Mosedale Quakers History

From 1668 to 1831, Mosedale Friends formed part of Caldbeck Monthly Meeting. The meeting was in the care of Carlisle Monthly Meeting from 1831 to 1864 since when it has been within Carlisle and Holm Monthly Meeting, and its successors North Cumbria Area Meeting, and now Cumberland Area Meeting.


The meeting house was created in 1702 by extending an older building. Today the building presents a plain wall to the road except for the doorway, whose lintel has the date 1702. In its early years the meeting house was in the ownership of a local farming family and it was only transferred to Quaker trustees in 1739.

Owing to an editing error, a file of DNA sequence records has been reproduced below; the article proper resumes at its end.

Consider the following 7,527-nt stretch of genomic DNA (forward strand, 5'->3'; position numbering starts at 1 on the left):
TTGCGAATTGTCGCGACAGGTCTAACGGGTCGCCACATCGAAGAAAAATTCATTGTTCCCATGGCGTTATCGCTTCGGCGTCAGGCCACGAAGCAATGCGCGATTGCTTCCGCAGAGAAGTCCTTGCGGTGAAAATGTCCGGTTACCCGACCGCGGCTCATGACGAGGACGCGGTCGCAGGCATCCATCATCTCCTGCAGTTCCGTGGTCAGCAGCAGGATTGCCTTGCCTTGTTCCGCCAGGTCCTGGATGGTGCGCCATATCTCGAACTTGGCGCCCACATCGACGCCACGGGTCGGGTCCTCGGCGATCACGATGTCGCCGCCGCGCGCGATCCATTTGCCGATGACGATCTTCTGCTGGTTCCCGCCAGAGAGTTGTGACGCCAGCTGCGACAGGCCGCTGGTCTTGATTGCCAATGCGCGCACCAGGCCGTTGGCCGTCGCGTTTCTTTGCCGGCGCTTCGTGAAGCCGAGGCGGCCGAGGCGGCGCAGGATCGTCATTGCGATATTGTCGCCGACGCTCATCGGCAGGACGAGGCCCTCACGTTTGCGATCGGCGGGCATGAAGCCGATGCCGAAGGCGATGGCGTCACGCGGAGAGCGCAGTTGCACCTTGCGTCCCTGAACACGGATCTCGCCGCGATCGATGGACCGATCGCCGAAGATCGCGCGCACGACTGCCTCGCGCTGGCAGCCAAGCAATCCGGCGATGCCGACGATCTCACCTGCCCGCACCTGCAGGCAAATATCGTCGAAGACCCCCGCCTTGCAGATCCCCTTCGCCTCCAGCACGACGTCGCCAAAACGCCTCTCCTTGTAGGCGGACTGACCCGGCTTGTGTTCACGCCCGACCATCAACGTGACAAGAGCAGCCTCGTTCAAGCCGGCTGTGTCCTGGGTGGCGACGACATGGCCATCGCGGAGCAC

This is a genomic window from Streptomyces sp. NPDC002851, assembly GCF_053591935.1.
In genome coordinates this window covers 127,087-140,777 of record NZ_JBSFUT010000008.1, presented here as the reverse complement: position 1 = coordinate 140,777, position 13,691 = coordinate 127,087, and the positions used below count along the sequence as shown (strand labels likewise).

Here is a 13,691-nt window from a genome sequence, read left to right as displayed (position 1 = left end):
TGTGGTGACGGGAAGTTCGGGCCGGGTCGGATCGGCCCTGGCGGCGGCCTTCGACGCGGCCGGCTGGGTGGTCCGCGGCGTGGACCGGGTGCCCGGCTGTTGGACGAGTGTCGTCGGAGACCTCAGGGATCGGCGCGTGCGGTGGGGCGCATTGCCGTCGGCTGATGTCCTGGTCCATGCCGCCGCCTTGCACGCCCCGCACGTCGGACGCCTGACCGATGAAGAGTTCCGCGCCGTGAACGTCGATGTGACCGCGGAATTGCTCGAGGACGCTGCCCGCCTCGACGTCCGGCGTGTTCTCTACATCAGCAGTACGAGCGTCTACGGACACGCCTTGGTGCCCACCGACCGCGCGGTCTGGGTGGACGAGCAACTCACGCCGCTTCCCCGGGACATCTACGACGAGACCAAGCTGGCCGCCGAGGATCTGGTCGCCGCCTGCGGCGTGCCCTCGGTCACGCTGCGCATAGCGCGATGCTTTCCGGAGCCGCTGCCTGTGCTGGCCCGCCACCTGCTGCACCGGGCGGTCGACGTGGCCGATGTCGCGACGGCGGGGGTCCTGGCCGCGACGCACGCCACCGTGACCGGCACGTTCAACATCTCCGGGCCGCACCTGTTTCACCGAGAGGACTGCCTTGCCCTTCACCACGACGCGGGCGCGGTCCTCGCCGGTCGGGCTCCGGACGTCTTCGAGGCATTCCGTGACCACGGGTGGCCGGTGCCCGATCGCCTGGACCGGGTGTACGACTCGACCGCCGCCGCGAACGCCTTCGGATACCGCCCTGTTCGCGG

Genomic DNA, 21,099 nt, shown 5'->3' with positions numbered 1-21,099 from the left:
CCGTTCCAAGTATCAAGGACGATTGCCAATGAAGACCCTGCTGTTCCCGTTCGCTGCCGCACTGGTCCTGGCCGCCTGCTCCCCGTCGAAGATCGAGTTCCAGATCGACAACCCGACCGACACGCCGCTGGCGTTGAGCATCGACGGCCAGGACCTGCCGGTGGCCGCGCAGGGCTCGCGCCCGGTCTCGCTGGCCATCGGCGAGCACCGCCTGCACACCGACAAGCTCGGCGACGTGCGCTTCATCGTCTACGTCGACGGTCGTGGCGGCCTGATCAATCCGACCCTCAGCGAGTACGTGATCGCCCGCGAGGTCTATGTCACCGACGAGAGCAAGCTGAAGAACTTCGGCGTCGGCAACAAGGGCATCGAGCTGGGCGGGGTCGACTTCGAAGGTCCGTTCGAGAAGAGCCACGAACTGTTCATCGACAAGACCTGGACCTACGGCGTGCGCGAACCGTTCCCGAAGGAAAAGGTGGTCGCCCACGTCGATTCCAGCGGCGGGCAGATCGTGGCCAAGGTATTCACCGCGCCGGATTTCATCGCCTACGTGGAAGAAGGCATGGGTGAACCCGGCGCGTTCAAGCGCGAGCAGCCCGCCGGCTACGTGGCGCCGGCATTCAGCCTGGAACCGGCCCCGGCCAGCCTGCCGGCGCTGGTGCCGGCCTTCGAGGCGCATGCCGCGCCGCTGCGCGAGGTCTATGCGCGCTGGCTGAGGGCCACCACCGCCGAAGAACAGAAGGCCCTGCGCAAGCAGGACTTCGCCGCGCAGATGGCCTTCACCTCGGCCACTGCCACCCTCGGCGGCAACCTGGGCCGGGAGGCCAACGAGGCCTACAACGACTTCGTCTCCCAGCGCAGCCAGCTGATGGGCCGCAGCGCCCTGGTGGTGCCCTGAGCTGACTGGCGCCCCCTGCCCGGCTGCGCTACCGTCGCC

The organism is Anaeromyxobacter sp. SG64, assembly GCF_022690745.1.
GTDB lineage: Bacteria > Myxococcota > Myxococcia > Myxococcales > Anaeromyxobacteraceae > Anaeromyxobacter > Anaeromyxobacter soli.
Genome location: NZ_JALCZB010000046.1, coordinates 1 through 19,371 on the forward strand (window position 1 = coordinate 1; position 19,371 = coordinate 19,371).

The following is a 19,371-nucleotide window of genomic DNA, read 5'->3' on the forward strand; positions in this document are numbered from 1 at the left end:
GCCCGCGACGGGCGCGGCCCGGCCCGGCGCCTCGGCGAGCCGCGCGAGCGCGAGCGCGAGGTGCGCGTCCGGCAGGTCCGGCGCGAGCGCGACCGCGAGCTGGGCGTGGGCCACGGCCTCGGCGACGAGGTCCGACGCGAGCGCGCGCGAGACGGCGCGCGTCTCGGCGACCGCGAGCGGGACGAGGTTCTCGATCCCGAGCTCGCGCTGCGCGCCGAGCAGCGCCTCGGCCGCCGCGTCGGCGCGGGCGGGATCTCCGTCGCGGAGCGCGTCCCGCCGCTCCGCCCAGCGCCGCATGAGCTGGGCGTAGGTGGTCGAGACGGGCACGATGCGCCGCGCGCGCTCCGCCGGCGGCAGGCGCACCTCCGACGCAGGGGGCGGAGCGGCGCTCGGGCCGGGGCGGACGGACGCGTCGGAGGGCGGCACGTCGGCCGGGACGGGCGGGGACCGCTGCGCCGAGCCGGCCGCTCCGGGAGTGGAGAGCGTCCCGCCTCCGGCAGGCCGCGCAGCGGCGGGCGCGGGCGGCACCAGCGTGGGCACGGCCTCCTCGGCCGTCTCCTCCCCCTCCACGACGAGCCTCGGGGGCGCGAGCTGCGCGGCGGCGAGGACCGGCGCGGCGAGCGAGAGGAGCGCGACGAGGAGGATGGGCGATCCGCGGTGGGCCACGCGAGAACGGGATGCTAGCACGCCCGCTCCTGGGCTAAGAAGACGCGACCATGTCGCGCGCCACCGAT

Internally the building has ancient timber seating and wall panelling and is distinguished by two pink sandstone columns. These support the northern ends of the two roof trusses and indicate the width of the original building prior to 1702. On the south wall are three mullioned windows once protected by shutters operated by chains passing through holes in the upper parts of the mullions.


There is a detached burial ground enclosed by low stone walls adjacent to the car park.


The meeting was discontinued in 1865 and re-opened for a few years until 1913. It was used from about 1936 to 1970 as a chapel of ease for the Church of England. It was then restored by Friends and opened for Quaker Meetings for Worship in 1973.


During the summer months the meeting house is also open as a coffee shop.